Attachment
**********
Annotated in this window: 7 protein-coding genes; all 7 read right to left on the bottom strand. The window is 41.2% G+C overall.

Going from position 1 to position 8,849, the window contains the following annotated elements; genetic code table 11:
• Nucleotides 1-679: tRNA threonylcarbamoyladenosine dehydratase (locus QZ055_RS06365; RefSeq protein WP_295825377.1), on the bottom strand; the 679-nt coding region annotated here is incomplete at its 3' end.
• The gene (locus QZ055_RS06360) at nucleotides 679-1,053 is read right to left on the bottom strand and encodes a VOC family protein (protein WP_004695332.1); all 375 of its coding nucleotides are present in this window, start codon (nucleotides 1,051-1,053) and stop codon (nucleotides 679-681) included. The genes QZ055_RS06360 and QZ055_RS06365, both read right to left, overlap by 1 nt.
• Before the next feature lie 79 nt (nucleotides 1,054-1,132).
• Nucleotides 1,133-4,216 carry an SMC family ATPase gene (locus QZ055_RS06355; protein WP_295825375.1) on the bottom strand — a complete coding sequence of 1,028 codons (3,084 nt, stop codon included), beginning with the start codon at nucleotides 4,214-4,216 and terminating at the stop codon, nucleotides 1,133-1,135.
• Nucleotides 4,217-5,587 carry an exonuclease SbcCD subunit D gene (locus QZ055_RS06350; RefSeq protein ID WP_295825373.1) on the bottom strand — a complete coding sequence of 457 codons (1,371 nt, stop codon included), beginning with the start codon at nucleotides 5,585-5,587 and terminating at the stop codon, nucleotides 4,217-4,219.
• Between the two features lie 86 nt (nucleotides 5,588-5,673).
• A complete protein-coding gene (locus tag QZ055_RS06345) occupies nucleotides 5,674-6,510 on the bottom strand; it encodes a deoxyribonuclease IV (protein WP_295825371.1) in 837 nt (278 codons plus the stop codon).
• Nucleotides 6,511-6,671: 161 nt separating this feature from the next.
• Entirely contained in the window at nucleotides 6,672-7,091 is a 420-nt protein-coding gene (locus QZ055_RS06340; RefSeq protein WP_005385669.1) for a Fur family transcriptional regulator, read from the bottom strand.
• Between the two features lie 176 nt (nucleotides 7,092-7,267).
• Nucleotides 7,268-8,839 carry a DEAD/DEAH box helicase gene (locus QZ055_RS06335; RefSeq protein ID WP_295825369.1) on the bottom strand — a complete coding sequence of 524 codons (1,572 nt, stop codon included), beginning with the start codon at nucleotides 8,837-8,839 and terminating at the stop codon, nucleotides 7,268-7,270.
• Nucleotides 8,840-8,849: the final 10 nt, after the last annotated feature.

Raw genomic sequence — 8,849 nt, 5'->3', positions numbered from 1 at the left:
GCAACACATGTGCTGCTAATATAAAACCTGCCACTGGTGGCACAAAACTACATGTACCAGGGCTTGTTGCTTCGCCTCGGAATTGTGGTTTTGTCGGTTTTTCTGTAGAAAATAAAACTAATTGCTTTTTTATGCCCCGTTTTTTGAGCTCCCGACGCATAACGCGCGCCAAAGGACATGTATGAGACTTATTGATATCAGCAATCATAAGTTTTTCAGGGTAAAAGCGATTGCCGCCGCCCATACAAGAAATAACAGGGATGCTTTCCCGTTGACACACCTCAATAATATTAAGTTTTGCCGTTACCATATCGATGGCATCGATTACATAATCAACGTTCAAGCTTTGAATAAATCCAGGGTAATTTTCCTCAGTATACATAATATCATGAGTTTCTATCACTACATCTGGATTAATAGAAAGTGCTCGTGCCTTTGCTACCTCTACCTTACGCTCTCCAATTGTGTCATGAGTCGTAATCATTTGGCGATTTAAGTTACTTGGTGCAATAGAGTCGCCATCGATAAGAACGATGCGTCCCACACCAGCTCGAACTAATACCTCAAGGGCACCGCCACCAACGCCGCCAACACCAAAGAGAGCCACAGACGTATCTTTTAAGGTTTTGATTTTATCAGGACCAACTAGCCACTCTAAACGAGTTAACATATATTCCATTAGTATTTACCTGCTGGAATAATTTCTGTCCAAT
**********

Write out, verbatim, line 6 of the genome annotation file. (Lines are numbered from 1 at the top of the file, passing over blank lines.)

• Nucleotides 1,133-4,216 carry an SMC family ATPase gene (locus QZ055_RS06355; protein WP_295825375.1) on the bottom strand — a complete coding sequence of 1,028 codons (3,084 nt, stop codon included), beginning with the start codon at nucleotides 4,214-4,216 and terminating at the stop codon, nucleotides 1,133-1,135.